With Adam Goodes announcing his new role at David Jones, TBS Editor Mathew Mackie wonders if his first move beyond football is an astute one.
Adam Goodes doesn’t owe us anything. But to many Australians, he always will. Goodes speaks for those who can’t.
Like all warriors of social change, and to those who surrender themselves onto a cause, Adam Goodes has become the personification of the struggle he fights. In a professional lifetime spent navigating the unrelenting pressing hell of having his behaviour scrutinised, whether sought or unsought, his every comment mined for subtextual value, soundbites artificially clipped to suit bias; Goodes has been tarred with a wide brush, be it ‘Flog’ ‘Icon’ or ‘Hero’ combined with the thousandfold, unprintable barbed labels, all of which he carries.
But carry it he does, along with our invincible, blinding hope, that of long marginalised Australians, past and present, both in silent and vociferous support. A searing beacon of knowing. The knowledge, that things can be better, and one day, equal.
As the Guardian reported, Adam Goodes’ role with David Jones will be advising the development of their RAP (Reconciliation Action Plan), of which Goodes hopes to “… use their voice to inspire positive change for the environment and community more generally, others will stand up and follow”.
The campaign that Goodes (along with Jessica Gomes and Tim Rogers) will be brand ambassador of, as the Guardian states “…is a continuation of the store’s attempt to freshen up the brand and attract 18- to 34-year-old shoppers”, which exposes the bigger issue; while it’ll be a move to promote equality, it is also one on the side of private enterprise. And while David Jones is a large pedestal to spread his message, it is one that, above all, answers to shareholders.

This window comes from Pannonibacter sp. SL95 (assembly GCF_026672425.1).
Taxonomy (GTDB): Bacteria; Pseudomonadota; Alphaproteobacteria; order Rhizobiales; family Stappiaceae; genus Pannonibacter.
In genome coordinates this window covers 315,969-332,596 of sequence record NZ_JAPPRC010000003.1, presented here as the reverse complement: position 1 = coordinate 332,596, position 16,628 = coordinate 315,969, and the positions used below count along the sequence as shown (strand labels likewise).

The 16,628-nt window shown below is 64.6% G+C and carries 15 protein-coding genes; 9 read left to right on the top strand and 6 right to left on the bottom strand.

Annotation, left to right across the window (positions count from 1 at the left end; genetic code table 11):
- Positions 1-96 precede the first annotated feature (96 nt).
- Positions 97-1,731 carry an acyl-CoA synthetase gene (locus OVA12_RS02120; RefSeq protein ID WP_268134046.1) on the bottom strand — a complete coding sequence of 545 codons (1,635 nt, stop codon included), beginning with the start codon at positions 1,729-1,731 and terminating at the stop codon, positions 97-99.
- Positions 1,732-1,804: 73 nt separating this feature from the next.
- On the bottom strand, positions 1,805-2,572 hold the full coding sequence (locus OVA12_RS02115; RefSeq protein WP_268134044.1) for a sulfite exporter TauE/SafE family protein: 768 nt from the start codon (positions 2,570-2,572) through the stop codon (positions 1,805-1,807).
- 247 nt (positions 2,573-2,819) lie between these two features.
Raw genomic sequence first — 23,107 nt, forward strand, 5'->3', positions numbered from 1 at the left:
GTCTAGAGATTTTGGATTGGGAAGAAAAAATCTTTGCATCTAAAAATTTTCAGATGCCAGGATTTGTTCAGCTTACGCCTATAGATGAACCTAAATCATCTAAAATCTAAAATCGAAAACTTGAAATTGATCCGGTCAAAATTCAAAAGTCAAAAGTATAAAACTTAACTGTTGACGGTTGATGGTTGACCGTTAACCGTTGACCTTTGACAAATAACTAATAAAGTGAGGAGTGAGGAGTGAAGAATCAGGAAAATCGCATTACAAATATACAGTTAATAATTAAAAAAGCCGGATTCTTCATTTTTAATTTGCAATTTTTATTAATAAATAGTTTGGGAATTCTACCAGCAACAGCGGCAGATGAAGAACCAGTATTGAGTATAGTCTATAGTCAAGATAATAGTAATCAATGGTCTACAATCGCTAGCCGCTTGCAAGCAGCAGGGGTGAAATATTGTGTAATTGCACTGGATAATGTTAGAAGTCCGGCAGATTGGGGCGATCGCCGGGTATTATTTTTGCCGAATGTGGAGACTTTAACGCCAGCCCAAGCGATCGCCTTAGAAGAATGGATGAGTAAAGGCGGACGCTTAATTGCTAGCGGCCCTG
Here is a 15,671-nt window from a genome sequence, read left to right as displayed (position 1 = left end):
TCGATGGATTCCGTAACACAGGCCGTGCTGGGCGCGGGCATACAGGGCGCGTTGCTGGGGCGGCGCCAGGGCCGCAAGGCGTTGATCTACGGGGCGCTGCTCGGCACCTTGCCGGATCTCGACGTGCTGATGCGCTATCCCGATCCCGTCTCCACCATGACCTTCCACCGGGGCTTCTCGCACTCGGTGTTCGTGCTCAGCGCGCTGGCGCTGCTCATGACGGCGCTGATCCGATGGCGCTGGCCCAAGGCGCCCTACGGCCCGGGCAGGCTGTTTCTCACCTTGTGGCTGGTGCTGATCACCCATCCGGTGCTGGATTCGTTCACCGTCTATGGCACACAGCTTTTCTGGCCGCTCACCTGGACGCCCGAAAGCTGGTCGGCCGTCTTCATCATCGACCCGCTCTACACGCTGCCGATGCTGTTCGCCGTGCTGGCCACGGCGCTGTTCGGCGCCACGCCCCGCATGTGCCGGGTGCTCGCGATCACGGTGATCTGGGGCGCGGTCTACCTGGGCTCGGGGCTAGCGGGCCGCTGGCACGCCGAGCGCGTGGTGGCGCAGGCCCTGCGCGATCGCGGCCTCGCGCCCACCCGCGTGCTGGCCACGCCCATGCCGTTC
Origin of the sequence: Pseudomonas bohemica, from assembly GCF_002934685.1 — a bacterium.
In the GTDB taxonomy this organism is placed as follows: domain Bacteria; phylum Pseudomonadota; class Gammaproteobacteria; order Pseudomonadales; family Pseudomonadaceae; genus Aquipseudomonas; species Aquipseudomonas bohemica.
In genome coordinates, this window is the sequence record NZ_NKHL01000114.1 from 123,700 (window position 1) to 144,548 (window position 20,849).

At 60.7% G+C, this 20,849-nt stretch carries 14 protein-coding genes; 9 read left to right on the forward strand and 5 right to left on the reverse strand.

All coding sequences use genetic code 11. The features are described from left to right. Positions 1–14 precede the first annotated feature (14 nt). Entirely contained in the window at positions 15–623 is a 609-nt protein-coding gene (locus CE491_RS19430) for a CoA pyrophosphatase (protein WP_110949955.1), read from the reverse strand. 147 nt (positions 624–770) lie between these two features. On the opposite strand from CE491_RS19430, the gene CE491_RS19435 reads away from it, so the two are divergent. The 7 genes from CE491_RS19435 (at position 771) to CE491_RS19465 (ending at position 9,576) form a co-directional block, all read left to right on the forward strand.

David Jones is an Australian institution, yes, but one could argue there are greater, more pressing areas of Equality that needs Goodes’ mark far more than the languishing fashion giant. The gap between Indigenous and non-Indigenous Australians remains vast, stark gaps in health, education funding and the vicious twisting hydra of domestic violence; of which Goodes has taken a stand against, via his work the White Ribbon program (during his playing days), so why not increase that?
Which is not to say he won’t, nor that I doubt his drive to complete his optimal aims. More than anything, I feel this is an issue of timing.
Goodes, after enduring that tumultuous final season, battling not only the realities that all ageing athletes must face, but also being burnt by the pale light of ignorance, vicious wounds which he wore for all of us, Goodes firmly planted in the nation’s consciousness. Heroes fade, but Narratives live forever, and Goodes final year fits the criteria, but while some will always listen, in the future, some may not.
But, at this moment, he can reach those who won’t listen later.
This is why the David Jones move was an important one, it is symbolic, his first decision post-retirement, the first steps into the world as the new Adam Goodes.
I’m not saying it’s a bad move, the promotion of Equality no matter how small, is endlessly positive, but in light of the larger issues afoot, it seems, not prosaic, but limp. Goodes has always supported the right cause, eloquently said the right things, represented the mirage of idealism we grasp for, once approached, shifts the peak of the next hill.
Perhaps this David Jones decision is just that, the further increasing of his profile, a step in the ladder toward the branch of equality. Or perhaps not. What David Jones receives is clear, tangible results, a PR/Branding dream, whereas what Goodes seeks, may be harder to measure in absolutes.
But absolutes is what Goodes desires, to close the gap between Australians so I’m unsure if his new role at David Jones will offer the change he seeks.
However, the post-football career Goodes is only a month old. The path only started on, winding, the end not clear. Only Adam Goodes is Adam Goodes, he wears the expectation we have of him, and what he places on himself. His earnest responsibility of change, walking his own plane, dragging our doubt, our own misconceptions, through the dank caves of our nation’s past, into the oft-mentioned utopian ideal; firmly etched onto a date we’re yet to know.